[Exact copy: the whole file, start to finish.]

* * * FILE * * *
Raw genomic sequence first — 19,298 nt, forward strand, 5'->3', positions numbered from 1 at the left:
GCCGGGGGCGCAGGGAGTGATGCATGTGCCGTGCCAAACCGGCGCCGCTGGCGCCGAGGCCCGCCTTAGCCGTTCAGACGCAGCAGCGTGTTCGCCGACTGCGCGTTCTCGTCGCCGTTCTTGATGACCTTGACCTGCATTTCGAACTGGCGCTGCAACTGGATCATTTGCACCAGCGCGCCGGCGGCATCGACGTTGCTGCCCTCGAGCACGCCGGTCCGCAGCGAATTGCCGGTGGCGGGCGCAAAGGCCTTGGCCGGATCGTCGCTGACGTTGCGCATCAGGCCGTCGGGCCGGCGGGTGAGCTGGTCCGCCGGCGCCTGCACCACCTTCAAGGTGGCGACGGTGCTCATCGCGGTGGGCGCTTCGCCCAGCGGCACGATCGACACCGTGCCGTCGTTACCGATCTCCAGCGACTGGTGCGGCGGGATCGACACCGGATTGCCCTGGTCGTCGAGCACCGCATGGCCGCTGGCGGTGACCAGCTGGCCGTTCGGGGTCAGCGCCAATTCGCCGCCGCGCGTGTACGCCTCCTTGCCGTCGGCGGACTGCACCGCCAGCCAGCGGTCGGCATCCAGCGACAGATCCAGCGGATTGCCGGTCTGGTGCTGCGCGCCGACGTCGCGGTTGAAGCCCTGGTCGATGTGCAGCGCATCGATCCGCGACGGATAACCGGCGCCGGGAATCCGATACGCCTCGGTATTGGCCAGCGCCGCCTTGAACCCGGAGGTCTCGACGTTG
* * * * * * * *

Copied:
Raw genomic sequence first — 19,298 nt, forward strand, 5'->3', positions numbered from 1 at the left:
GCCGGGGGCGCAGGGAGTGATGCATGTGCCGTGCCAAACCGGCGCCGCTGGCGCCGAGGCCCGCCTTAGCCGTTCAGACGCAGCAGCGTGTTCGCCGACTGCGCGTTCTCGTCGCCGTTCTTGATGACCTTGACCTGCATTTCGAACTGGCGCTGCAACTGGATCATTTGCACCAGCGCGCCGGCGGCATCGACGTTGCTGCCCTCGAGCACGCCGGTCCGCAGCGAATTGCCGGTGGCGGGCGCAAAGGCCTTGGCCGGATCGTCGCTGACGTTGCGCATCAGGCCGTCGGGCCGGCGGGTGAGCTGGTCCGCCGGCGCCTGCACCACCTTCAAGGTGGCGACGGTGCTCATCGCGGTGGGCGCTTCGCCCAGCGGCACGATCGACACCGTGCCGTCGTTACCGATCTCCAGCGACTGGTGCGGCGGGATCGACACCGGATTGCCCTGGTCGTCGAGCACCGCATGGCCGCTGGCGGTGACCAGCTGGCCGTTCGGGGTCAGCGCCAATTCGCCGCCGCGCGTGTACGCCTCCTTGCCGTCGGCGGACTGCACCGCCAGCCAGCGGTCGGCATCCAGCGACAGATCCAGCGGATTGCCGGTCTGGTGCTGCGCGCCGACGTCGCGGTTGAAGCCCTGGTCGATGTGCAGCGCATCGATCCGCGACGGATAACCGGCGCCGGGAATCCGATACGCCTCGGTATTGGCCAGCGCCGCCTTGAACCCGGAGGTCTCGACGTTG